I had a different column planned for this week. In fact, it was written, edited to my satisfaction, and ready to be sent to the Advocate for publication.
But it could wait.
There really are things that take place in our lives that are more important than hockey games and other sports events.
Like many Nova Scotians, many Pictonians, many New Glasgow natives, I couldn’t be satisfied at this particular time if I didn’t address Viola Desmond and the wonderful tribute that has been given to her.
Seeing her familiar face on the newly-unveiled Canadian 10-dollar bill made me feel good. It made me feel proud that she was again honoured by a country that recognized the wrongs that had been done to her more than 70 years ago.
It was in November 1946.
I was an eight-year-old in Grade 3 at the Brown School in New Glasgow. In other words, it was an impressionable time in life for me or any youngster of that or any age.
For several reasons, I never forgot my first impressions from Desmond ‘s experience at the Roseland Theatre, when she was physically removed by town police for sitting on the main floor reserved for white people only, and for refusing to go upstairs to the balcony where blacks were told to sit.
Though only eight, I never forgot what happened.
The Roseland was located just two blocks down the hill from our family home. You could walk there in three minutes. It was one of two theatres in town and, like any kid of that post-war era, it was a regular pastime to go to the movies at the Roseland or nearby Academy.
With a couple friends, in fact, I attended a movie at the Roseland just three days after the Desmond arrest. Even at our tender age, what occurred inside that building weighed on our minds. We talked about it when we got to the theatre. When we sat in our seats, we looked around and realized, no, there were no blacks to be seen. The black kids — even those who went to school with us — were upstairs.
The winter of 1946-47 produced other memories.
Less than two months later, on a Sunday afternoon, fire alarms were sounding and, from our dining room window, we could see thick black smoke going skyward. The fire, one of the biggest in town during my childhood years, was destroying my father’s garage — the Chrysler-Plymouth dealership he owned since returning from flying planes over the English Channel during the First World War. The fire was devastating to him.
That was the same winter, on Christmas morning, that Santa had left a Toronto Maple Leafs sweater under the tree, even though I had asked for a Montreal Canadiens sweater. I’ve always wondered if that’s what affected my hockey allegiance forever.
That winter, too, in the old Arena Rink in the parking grounds — just a couple of minutes walk from the Roseland, I accompanied my father to many New Glasgow Bombers games in a year when the team won another APC League championship.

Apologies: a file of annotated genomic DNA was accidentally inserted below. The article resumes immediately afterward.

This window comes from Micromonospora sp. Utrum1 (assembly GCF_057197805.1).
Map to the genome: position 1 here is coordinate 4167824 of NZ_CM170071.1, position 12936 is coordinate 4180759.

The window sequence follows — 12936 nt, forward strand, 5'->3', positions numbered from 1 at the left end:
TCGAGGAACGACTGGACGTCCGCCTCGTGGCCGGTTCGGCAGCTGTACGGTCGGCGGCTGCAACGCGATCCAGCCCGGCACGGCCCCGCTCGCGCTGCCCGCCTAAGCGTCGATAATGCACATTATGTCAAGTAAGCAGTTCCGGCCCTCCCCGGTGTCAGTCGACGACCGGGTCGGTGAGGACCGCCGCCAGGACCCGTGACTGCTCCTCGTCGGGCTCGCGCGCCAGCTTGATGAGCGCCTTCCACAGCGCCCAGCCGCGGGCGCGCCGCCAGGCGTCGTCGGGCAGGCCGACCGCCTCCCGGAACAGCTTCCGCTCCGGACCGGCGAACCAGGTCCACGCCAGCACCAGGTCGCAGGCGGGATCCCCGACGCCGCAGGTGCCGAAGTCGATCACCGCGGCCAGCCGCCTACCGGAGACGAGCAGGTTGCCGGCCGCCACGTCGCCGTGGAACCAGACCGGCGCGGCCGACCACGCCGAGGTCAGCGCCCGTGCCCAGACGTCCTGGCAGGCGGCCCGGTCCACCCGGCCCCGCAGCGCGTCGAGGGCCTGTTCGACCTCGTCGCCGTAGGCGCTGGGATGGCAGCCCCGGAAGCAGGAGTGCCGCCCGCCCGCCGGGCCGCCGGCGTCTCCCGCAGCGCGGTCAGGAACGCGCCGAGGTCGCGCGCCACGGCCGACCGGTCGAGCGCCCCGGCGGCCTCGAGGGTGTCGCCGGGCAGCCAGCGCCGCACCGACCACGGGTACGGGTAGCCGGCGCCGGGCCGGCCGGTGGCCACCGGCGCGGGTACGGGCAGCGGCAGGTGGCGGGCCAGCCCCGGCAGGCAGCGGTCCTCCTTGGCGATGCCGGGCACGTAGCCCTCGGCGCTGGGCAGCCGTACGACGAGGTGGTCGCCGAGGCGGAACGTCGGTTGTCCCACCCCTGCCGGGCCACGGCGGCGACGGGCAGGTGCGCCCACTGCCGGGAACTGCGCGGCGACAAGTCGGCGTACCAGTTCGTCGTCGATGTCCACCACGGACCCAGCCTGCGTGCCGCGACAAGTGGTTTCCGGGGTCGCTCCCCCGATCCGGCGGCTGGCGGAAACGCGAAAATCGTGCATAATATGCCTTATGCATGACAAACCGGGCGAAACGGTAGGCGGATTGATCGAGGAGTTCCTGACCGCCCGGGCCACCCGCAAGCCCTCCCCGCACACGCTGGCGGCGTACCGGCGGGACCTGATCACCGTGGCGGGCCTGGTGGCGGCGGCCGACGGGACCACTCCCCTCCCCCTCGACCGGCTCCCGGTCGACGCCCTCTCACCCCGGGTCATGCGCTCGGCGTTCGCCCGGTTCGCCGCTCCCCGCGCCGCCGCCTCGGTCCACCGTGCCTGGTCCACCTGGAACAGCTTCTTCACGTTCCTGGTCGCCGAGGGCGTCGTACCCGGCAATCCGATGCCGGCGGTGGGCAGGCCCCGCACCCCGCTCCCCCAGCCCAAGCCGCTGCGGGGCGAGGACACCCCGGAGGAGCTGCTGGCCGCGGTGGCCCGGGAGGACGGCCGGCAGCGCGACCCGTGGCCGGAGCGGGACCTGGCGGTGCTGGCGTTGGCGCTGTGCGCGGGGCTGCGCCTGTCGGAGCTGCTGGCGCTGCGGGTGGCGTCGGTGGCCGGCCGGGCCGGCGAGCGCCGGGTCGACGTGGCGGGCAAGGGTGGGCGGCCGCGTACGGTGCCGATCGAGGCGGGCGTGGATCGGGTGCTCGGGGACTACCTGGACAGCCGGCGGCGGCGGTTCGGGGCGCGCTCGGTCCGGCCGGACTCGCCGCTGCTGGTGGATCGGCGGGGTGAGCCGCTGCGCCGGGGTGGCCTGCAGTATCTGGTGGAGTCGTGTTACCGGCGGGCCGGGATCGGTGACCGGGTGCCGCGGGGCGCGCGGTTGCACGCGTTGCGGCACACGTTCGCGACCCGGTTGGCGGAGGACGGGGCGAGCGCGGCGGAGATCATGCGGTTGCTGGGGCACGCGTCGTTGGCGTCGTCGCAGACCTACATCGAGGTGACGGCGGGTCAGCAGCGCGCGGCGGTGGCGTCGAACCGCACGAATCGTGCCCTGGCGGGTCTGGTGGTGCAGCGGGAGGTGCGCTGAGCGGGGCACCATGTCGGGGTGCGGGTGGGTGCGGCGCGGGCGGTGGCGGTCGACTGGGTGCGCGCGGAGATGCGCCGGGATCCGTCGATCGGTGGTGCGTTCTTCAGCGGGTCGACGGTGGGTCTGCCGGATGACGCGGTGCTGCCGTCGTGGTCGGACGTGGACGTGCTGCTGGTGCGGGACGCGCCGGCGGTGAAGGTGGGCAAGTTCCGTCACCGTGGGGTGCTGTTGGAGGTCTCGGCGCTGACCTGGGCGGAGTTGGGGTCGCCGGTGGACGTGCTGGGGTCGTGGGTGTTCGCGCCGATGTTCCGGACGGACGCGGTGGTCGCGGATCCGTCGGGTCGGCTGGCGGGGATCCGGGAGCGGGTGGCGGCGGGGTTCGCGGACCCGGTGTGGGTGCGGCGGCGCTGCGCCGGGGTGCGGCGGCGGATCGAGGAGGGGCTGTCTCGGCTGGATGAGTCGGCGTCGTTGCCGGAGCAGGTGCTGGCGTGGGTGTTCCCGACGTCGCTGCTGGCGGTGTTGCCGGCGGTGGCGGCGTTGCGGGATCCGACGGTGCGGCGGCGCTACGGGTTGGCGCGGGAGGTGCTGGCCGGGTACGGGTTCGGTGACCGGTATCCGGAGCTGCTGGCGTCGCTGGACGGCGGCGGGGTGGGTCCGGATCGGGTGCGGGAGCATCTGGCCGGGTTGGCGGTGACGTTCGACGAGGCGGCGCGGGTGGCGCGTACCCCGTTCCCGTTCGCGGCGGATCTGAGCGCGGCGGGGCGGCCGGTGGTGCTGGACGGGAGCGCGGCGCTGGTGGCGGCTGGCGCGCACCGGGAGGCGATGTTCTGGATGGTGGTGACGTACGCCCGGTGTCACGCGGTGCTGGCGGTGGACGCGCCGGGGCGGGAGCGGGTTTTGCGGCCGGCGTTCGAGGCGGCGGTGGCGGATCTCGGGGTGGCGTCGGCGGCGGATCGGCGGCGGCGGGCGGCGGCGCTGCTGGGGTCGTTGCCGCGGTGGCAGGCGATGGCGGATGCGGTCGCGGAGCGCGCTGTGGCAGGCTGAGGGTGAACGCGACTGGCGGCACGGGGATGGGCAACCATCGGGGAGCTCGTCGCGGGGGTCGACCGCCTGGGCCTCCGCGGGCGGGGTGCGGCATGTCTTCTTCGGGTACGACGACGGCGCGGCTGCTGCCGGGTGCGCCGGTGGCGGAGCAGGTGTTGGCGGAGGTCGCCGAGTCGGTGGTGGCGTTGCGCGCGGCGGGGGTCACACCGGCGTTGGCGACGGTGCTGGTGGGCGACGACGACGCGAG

It was following that team that I got to meet several players who would impress me for a long time.
There was Tiger Mackie, a 30-year-old defenceman who would go on to record an almost unbelievable 80-year hockey career. To this day, I’ve never heard of a player breaking that mark.
There was a young John (Brother) MacDonald on defence, who came from Sydney Mines wound up becoming an icon in the local sports community. The man who opened the door for me to enter the world of journalism.
There were many others playing with the Bombers and Pictou Sunbeams that year who I got to know during my years in Pictou County, who made me realize how many fine people were involved in sports.
But back to Viola Desmond.
I was confused at first, hearing story after story about blacks being segregated, right there in my hometown. Right in the theatre I loved.
Yet I got to know some very fine people who happened to be black, not white. I couldn’t understand any reason why they would be treated differently.
When I got a little older — I was still in school — I got to know Dr. Carrie Best, the local black journalist and social activist who, three years before Viola Desmond stopped in New Glasgow, was similarly treated by the people at the Roseland.
Initially, she took an interest in me because she had known my father for a long time. Later, when I got into the media, she and I had many inspiring conversations. She was a smart and wonderful woman. She was a woman I admired.
In high school, my newspaper career had already begun, resulting in my knowing many members of New Glasgow High sports teams. I don’t recall ever feeling that black athletes were any different from whites.
One of my best pals in class was Gus Paris, who sat across the aisle from me for three years. He played sports and we had good times. His younger brother, Henderson Paris, who later got into the sports and political communities in town, is one of the finest people I’ve ever come across in my long newspaper career.
With these and other issues coming to mind, you can perhaps understand why I decided to change my topic this week.
I felt a little pride of my own when I first saw a photo of the 10-dollar bill honouring Viola Desmond. She may have been just stopping by in our town and county when she decided to see a movie at the Roseland, but nonetheless the incident, for all these years, remained attached to the town of New Glasgow.
I just don’t believe what happened to her in 1946 was indicative of the kind of community New Glasgow was — or is.